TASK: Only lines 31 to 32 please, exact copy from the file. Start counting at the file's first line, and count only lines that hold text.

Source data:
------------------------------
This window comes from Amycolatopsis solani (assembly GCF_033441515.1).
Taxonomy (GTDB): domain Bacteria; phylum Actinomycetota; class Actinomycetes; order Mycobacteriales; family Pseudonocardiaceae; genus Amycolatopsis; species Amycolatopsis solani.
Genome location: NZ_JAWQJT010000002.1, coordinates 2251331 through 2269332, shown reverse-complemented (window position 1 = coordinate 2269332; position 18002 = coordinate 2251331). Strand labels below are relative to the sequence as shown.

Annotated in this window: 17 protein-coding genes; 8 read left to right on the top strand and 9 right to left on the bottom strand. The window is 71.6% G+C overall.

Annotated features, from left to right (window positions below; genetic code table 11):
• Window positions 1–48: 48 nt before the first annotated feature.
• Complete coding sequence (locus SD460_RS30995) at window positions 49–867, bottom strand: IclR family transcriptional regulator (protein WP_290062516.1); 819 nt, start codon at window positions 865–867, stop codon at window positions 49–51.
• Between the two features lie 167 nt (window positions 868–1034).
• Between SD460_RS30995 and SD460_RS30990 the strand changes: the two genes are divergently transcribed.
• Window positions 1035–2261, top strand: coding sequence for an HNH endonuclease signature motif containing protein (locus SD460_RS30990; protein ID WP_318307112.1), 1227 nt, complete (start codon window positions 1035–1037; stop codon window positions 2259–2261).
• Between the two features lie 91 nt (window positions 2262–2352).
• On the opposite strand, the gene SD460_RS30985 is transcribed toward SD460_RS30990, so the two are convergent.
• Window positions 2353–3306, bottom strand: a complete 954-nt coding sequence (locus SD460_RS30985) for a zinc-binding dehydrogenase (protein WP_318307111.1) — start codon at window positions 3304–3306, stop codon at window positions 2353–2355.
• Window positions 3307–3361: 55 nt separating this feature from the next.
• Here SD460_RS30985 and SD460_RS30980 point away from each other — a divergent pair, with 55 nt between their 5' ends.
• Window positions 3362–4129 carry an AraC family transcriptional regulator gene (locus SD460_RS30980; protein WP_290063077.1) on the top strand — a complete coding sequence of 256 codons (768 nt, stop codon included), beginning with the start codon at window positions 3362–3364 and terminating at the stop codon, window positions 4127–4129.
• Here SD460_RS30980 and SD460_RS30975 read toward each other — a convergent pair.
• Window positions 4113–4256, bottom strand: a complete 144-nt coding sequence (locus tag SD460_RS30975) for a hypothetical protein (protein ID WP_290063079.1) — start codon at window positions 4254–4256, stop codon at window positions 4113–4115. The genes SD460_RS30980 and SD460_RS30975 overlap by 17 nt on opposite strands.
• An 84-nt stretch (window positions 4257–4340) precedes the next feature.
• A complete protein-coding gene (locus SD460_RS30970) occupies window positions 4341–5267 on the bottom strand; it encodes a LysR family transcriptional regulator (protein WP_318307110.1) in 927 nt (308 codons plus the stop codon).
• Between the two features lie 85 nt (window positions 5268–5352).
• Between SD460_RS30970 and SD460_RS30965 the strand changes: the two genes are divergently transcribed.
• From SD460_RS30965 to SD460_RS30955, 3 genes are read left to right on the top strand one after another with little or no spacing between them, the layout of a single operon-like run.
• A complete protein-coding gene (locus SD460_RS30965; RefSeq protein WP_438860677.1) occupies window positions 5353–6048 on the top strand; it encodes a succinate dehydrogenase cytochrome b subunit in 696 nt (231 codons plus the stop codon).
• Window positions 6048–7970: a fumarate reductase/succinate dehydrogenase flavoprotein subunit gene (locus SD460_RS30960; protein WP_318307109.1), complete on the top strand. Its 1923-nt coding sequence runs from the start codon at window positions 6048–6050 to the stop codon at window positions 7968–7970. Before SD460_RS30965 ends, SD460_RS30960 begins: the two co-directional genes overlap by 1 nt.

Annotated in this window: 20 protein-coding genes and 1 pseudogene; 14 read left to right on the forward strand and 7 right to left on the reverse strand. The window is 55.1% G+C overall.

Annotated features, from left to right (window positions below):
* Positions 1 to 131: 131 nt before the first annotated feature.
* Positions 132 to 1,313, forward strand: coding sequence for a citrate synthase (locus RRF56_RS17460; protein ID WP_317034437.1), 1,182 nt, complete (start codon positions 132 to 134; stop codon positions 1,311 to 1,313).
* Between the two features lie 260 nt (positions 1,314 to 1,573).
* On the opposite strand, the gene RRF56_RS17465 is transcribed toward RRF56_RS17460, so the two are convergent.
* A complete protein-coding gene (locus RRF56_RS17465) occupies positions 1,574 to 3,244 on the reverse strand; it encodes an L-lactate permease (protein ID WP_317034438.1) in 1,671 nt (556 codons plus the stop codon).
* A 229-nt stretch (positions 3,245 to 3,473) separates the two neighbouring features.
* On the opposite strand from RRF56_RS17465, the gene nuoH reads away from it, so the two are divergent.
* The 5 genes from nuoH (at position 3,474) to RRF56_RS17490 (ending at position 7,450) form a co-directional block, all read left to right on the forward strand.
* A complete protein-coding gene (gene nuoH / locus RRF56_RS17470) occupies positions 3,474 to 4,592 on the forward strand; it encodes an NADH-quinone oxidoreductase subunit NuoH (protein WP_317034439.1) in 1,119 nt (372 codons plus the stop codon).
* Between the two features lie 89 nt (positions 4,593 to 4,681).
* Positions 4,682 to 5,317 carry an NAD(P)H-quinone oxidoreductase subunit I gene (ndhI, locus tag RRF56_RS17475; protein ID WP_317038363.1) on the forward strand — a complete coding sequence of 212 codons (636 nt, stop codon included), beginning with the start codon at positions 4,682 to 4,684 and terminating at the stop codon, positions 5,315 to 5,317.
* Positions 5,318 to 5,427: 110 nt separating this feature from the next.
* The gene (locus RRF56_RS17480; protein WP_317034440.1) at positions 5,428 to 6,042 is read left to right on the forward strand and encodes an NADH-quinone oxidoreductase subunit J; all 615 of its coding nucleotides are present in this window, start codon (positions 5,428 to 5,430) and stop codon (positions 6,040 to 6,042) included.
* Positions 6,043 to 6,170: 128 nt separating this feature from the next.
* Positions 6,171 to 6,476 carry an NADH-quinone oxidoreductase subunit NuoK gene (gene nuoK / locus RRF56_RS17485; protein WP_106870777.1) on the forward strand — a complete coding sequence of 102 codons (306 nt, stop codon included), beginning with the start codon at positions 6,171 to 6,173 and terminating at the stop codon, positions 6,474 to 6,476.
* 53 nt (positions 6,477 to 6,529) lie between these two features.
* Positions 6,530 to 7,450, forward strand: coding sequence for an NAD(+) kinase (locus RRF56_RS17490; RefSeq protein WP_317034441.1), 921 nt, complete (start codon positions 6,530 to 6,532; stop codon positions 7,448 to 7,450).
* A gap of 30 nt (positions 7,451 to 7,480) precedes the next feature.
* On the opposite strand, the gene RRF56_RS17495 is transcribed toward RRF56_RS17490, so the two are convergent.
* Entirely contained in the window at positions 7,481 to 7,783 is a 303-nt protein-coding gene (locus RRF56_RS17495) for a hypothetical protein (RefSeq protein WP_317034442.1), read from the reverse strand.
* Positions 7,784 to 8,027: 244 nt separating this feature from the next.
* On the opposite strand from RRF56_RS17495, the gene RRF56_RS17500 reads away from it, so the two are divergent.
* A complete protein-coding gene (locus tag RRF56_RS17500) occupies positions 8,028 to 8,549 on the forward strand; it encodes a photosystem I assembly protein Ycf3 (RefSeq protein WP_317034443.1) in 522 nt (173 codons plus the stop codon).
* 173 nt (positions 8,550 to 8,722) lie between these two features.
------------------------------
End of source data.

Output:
* On the opposite strand, the gene RRF56_RS17465 is transcribed toward RRF56_RS17460, so the two are convergent.
* A complete protein-coding gene (locus RRF56_RS17465) occupies positions 1,574 to 3,244 on the reverse strand; it encodes an L-lactate permease (protein ID WP_317034438.1) in 1,671 nt (556 codons plus the stop codon).